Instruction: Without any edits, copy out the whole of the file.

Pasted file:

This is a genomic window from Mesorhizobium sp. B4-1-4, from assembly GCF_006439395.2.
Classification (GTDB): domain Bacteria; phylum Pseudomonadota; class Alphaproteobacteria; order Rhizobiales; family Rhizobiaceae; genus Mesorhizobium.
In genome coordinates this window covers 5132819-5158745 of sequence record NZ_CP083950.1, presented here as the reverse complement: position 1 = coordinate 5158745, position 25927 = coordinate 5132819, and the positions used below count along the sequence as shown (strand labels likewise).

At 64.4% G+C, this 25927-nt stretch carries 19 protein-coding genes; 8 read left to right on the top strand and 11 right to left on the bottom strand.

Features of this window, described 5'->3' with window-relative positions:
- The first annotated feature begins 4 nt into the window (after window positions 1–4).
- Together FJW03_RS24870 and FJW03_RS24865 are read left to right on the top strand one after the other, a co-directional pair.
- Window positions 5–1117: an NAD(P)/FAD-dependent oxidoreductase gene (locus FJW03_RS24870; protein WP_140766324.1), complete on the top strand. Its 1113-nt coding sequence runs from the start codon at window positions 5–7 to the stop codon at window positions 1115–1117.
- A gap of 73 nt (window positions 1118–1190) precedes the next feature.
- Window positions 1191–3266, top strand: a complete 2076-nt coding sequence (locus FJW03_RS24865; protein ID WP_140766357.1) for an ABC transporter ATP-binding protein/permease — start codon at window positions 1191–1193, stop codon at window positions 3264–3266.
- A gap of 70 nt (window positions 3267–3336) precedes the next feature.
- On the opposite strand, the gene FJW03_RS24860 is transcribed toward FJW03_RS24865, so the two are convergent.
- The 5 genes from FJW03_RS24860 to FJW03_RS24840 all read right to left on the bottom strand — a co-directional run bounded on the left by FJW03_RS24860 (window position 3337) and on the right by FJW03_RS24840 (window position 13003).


This is a genomic window from Mesorhizobium sp. B4-1-4, from assembly GCF_006439395.2.
Classification (GTDB): domain Bacteria; phylum Pseudomonadota; class Alphaproteobacteria; order Rhizobiales; family Rhizobiaceae; genus Mesorhizobium.
In genome coordinates this window covers 5132819-5158745 of sequence record NZ_CP083950.1, presented here as the reverse complement: position 1 = coordinate 5158745, position 25927 = coordinate 5132819, and the positions used below count along the sequence as shown (strand labels likewise).

At 64.4% G+C, this 25927-nt stretch carries 19 protein-coding genes; 8 read left to right on the top strand and 11 right to left on the bottom strand.

Features of this window, described 5'->3' with window-relative positions:
- The first annotated feature begins 4 nt into the window (after window positions 1–4).
- Together FJW03_RS24870 and FJW03_RS24865 are read left to right on the top strand one after the other, a co-directional pair.
- Window positions 5–1117: an NAD(P)/FAD-dependent oxidoreductase gene (locus FJW03_RS24870; protein WP_140766324.1), complete on the top strand. Its 1113-nt coding sequence runs from the start codon at window positions 5–7 to the stop codon at window positions 1115–1117.
- A gap of 73 nt (window positions 1118–1190) precedes the next feature.
- Window positions 1191–3266, top strand: a complete 2076-nt coding sequence (locus FJW03_RS24865; protein ID WP_140766357.1) for an ABC transporter ATP-binding protein/permease — start codon at window positions 1191–1193, stop codon at window positions 3264–3266.
- A gap of 70 nt (window positions 3267–3336) precedes the next feature.
- On the opposite strand, the gene FJW03_RS24860 is transcribed toward FJW03_RS24865, so the two are convergent.
- The 5 genes from FJW03_RS24860 to FJW03_RS24840 all read right to left on the bottom strand — a co-directional run bounded on the left by FJW03_RS24860 (window position 3337) and on the right by FJW03_RS24840 (window position 13003).